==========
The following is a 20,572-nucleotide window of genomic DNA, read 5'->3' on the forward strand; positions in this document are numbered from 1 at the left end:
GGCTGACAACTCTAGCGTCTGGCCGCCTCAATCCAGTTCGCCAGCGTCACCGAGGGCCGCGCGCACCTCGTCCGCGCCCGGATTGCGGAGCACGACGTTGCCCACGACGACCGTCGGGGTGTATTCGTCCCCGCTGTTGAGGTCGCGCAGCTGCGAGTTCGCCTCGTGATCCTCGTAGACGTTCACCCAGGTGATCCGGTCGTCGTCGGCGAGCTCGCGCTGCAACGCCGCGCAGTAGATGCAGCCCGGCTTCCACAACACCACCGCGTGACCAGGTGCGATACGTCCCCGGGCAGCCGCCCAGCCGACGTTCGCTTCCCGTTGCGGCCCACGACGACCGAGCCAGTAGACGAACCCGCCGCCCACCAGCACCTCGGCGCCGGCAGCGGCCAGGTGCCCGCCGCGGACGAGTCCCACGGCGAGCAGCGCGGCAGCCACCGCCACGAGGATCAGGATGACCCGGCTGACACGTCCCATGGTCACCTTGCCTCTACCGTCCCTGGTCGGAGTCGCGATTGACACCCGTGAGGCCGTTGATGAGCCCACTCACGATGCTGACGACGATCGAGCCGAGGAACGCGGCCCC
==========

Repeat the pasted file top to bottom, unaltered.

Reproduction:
The following is a 20,572-nucleotide window of genomic DNA, read 5'->3' on the forward strand; positions in this document are numbered from 1 at the left end:
GGCTGACAACTCTAGCGTCTGGCCGCCTCAATCCAGTTCGCCAGCGTCACCGAGGGCCGCGCGCACCTCGTCCGCGCCCGGATTGCGGAGCACGACGTTGCCCACGACGACCGTCGGGGTGTATTCGTCCCCGCTGTTGAGGTCGCGCAGCTGCGAGTTCGCCTCGTGATCCTCGTAGACGTTCACCCAGGTGATCCGGTCGTCGTCGGCGAGCTCGCGCTGCAACGCCGCGCAGTAGATGCAGCCCGGCTTCCACAACACCACCGCGTGACCAGGTGCGATACGTCCCCGGGCAGCCGCCCAGCCGACGTTCGCTTCCCGTTGCGGCCCACGACGACCGAGCCAGTAGACGAACCCGCCGCCCACCAGCACCTCGGCGCCGGCAGCGGCCAGGTGCCCGCCGCGGACGAGTCCCACGGCGAGCAGCGCGGCAGCCACCGCCACGAGGATCAGGATGACCCGGCTGACACGTCCCATGGTCACCTTGCCTCTACCGTCCCTGGTCGGAGTCGCGATTGACACCCGTGAGGCCGTTGATGAGCCCACTCACGATGCTGACGACGATCGAGCCGAGGAACGCGGCCCC